“There are only two mistakes one can make along the road to truth: not going all the way, and not starting.”

Or as they say, “If you meet the Buddha on the road, misquote him.”

This one’s a puzzle. I’m 100% certain it’s not the Buddha. As usual, the language is all wrong. But I haven’t found a definitive source. I’m always more comfortable pronouncing Buddha quotes to be fake when I can find an original source, but in this case I’m stymied.

It appears in a magazine called Network World from January 16, 1989, as:

There are only two mistakes one can make on the road to truth: not going all the way, and not starting.

It’s not attributed to the Buddha, but there’s no source given. It’s not even in quotation marks, but since it’s an otherwise unrelated comment prefacing an invitation to contribute to the magazine, it’s almost certainly a quote from somewhere.

But where?

In a book published two years earlier, Healing of the Planet Earth, by Alan Cohen, the quote is attributed to the Buddha, although it’s in a slightly different form:

There are only two mistakes one can make along the road to truth: 1. Not going all the way. 2. Not starting. – Buddha

Here we have “along the road” rather than “on the road” and we have the two mistakes handily numbered.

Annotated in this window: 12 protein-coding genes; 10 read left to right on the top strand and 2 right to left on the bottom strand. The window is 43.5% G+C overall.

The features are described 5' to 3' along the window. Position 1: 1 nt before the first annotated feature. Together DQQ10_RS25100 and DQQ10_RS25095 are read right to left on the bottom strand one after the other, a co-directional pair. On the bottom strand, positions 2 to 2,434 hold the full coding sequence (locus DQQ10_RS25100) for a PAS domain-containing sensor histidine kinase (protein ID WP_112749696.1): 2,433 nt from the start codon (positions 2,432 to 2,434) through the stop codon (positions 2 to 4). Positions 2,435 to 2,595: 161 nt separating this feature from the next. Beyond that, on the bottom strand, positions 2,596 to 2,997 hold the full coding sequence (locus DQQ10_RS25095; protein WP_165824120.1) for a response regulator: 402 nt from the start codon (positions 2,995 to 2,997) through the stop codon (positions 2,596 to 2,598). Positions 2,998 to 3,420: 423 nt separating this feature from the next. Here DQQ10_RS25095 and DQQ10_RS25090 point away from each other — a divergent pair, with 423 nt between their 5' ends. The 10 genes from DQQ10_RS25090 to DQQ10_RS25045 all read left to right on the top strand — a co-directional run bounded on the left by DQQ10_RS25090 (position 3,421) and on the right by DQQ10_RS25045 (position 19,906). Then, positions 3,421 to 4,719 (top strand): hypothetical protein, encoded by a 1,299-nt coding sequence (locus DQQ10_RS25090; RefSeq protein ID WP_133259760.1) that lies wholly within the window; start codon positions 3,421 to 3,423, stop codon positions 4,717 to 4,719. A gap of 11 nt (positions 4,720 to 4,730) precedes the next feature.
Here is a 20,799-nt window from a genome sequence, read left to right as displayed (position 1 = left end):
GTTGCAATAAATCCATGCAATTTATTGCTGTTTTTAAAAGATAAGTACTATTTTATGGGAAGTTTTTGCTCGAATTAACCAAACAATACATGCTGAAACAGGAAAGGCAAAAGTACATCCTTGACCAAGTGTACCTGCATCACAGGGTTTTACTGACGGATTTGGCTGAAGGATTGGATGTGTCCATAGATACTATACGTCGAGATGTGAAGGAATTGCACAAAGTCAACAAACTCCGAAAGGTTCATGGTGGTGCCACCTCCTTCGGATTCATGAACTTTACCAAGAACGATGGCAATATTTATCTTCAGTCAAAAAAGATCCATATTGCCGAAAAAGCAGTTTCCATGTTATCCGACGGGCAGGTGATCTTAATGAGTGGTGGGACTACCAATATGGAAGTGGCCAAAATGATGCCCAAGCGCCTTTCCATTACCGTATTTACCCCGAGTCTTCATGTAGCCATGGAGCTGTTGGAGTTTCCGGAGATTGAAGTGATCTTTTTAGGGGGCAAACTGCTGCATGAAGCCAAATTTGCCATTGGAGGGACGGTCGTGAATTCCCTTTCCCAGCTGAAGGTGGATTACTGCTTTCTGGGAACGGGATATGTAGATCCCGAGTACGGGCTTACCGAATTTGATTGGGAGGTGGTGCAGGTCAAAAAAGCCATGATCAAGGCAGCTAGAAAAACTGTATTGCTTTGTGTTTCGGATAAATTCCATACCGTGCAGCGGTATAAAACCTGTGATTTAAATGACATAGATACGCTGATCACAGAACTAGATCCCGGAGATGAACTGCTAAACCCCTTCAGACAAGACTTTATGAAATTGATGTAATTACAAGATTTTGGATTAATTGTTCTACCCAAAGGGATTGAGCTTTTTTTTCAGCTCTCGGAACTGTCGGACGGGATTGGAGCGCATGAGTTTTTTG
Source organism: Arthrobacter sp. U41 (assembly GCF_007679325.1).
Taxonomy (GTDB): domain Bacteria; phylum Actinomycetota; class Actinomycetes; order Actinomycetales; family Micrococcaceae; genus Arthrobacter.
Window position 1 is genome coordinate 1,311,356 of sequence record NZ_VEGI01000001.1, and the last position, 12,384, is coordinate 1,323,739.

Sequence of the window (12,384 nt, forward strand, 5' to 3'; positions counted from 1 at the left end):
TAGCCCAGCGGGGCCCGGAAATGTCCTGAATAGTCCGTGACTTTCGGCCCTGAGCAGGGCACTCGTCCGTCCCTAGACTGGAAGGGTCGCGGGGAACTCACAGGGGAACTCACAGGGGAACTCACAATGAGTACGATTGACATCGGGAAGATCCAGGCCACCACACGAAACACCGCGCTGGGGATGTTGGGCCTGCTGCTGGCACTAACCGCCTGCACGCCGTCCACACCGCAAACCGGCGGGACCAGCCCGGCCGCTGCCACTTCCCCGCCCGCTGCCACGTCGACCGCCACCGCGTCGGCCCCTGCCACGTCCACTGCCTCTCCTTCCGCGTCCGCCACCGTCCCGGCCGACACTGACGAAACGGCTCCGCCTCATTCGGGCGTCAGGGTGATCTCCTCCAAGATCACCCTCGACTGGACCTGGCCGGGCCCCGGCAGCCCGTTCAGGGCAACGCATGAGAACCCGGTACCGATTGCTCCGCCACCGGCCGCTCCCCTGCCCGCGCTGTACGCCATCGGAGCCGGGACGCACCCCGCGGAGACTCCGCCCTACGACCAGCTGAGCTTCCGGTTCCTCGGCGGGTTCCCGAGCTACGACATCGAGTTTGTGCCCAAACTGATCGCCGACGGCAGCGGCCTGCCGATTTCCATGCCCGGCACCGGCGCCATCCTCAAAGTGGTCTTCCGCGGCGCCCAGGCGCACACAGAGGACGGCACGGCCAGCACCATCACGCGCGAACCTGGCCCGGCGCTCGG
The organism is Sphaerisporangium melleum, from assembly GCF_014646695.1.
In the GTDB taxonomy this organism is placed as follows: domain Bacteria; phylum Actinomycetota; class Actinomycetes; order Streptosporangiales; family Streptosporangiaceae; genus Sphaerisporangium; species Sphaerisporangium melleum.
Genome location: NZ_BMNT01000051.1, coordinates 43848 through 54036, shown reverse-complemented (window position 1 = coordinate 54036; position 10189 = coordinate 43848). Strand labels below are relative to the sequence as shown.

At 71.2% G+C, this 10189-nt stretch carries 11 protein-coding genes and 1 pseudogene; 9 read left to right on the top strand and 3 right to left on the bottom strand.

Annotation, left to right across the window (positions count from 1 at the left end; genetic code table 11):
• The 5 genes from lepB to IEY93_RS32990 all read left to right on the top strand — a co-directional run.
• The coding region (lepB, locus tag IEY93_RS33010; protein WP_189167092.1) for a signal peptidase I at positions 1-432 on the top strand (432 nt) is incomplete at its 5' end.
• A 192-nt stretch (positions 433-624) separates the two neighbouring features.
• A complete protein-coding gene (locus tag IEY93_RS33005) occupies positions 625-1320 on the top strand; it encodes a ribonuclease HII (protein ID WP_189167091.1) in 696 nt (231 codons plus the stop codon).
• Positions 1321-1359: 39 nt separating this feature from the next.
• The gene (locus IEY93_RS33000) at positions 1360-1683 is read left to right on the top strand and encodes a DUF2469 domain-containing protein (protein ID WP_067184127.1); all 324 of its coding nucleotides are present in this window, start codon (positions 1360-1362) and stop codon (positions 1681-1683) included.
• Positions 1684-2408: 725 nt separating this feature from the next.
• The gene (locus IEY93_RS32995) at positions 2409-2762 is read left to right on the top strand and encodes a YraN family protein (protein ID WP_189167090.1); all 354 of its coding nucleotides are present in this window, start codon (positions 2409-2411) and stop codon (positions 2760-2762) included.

But how did Cohen come to think this was a quote from the Buddha? The internet was barely active at that time, so it was probably a book or magazine — or perhaps a faulty memory of a talk he’d heard. It’s conceivable that the quote evolved from something said by Chogyam Trungpa:

“My advice to you is not to undertake the spiritual path. It is too difficult, too long, and is too demanding. I suggest you ask for your money back, and go home. This is not a picnic. It is really going to ask everything of you. So, it is best not to begin. However, if you do begin, it is best to finish.” ~~~ Chögyam Trungpa

The core concept here is similar, although the words used are very different.

Another candidate for the original is verse 47 from the chapter on Virya (vigor) from Shantideva’s Bodhicaryavatara. This reads:

After first examining one’s means, one should either begin or not begin. Surely, it is better not to begin than to turn back once one has begun.

It’s possible that this is also what Trungpa was referring to, this text being very well-known in Tibetan Buddhism. Again, although there’s a similarity in theme, the presentation of the concept isn’t a close match.

The quote then reappears, once again credited to the Buddha, in 2000’s Treasury Of Spiritual Wisdom: A Collection Of 10,000 Powerful Quotations For Transforming Your Life, by Andy Zubko. After 2000, the quote starts springing up in many, many books. It seems unstoppable. But perhaps some publisher or author doing some fact checking in the future will stumble across this site and pause before spreading this quote any further. I can only dream.

My money’s on Shantideva being the original inspiration for the quote, with some as-yt-unknown intermediary having repackaged it neatly in the form above. Perhaps as Google scans more books, the original source will be revealed.

12 thoughts on ““There are only two mistakes one can make along the road to truth: not going all the way, and not starting.””